This blog entry shall deal with finalizing, almost, the lands of Elder Daniel Miller (1755-1822). Elder Daniel owned land that today lies along the Upper Bear Creek Road of Miami township, Montgomery county, Ohio. When he owned it, and prior to that, the land was owned by Elder Jacob Miller (ca. 1838-1815). Normally to plat land it is fairly easy to transcribe a single deed and overlay that onto high-quality scans of the Montgomery County, Ohio Atlas of 1875. In this instance it is difficult as that particular section, in 1875 versus the early 18th Century, had been cut up into differing tracts. In other words, it was not easily done because of intervening deeds. To rectify this it fell upon me to pull all the deeds, at least those that were recorded for this section, which led to some discoveries.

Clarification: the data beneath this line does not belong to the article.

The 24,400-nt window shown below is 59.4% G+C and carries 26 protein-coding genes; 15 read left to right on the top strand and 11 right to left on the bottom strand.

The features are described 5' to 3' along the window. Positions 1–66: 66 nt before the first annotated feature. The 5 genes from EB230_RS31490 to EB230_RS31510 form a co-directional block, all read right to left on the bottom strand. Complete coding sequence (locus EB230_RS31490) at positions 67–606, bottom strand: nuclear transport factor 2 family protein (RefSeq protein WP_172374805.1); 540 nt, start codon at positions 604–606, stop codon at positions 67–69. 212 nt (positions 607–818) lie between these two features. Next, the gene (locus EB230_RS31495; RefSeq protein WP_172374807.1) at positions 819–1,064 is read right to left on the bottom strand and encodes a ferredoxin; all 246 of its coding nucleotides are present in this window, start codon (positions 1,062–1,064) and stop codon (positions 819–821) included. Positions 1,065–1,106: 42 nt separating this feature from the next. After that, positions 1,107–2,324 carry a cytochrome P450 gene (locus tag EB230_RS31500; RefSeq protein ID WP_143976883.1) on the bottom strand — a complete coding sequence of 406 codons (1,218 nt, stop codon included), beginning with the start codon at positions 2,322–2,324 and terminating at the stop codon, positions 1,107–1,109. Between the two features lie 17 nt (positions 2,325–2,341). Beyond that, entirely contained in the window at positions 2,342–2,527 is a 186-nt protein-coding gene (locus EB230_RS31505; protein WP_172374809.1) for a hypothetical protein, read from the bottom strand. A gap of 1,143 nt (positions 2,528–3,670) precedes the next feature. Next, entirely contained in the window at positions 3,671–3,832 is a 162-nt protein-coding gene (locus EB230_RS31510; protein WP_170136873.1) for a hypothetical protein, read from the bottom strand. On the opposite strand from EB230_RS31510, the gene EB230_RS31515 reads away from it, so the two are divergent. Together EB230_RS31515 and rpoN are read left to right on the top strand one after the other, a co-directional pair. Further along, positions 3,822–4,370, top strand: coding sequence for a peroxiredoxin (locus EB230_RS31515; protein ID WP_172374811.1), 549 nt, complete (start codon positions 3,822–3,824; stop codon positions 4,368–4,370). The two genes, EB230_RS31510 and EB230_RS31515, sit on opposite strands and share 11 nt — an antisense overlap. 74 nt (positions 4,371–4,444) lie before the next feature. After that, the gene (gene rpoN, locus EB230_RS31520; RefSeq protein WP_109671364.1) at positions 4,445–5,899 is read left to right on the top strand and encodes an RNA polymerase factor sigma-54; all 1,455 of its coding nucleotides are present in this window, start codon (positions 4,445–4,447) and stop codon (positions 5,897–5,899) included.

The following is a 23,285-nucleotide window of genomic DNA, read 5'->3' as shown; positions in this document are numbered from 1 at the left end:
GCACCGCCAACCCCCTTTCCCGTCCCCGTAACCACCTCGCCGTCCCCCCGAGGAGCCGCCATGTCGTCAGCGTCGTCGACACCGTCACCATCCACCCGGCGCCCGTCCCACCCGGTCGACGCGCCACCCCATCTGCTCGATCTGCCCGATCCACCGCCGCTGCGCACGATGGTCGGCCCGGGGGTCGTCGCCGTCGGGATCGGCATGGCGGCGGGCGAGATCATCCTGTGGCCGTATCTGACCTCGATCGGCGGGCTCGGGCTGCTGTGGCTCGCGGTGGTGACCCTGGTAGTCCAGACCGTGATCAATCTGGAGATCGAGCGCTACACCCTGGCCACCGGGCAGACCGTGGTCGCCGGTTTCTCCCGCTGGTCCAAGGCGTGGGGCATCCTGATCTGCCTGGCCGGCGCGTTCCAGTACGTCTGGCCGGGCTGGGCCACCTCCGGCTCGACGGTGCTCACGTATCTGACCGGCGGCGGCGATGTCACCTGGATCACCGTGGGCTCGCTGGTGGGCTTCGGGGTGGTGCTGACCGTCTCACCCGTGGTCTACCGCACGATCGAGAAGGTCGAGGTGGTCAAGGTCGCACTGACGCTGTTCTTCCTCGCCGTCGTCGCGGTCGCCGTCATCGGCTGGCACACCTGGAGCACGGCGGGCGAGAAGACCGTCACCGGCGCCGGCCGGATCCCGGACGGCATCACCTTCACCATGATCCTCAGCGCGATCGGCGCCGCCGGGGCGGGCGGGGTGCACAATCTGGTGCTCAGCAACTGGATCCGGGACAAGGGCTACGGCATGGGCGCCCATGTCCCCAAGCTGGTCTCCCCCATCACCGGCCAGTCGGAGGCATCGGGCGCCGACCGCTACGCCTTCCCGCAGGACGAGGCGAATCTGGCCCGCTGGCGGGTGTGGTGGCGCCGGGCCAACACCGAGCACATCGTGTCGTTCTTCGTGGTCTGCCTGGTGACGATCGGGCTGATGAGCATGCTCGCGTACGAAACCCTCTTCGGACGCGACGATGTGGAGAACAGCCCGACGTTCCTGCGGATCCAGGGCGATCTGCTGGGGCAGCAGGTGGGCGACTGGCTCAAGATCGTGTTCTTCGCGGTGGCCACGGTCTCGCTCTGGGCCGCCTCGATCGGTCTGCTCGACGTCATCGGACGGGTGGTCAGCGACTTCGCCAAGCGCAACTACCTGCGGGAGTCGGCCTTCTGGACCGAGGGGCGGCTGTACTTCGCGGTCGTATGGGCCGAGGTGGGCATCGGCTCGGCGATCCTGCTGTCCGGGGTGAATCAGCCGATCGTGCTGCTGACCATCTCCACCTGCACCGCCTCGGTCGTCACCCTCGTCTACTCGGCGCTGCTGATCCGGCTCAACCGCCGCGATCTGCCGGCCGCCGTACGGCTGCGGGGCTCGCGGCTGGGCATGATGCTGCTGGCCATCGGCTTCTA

Today’s blog, the first in a series that will hopefully be an on-going explanation of what I am presently working on, is about the various Brethren Miller families who were early settlers of Montgomery county, Ohio. The opening section below is some comments about the Miller families of note, followed by what I am working on at this time. In essence there are three Miller families that interest me, and I am not even remotely related to any of them, so, to that end, here goes.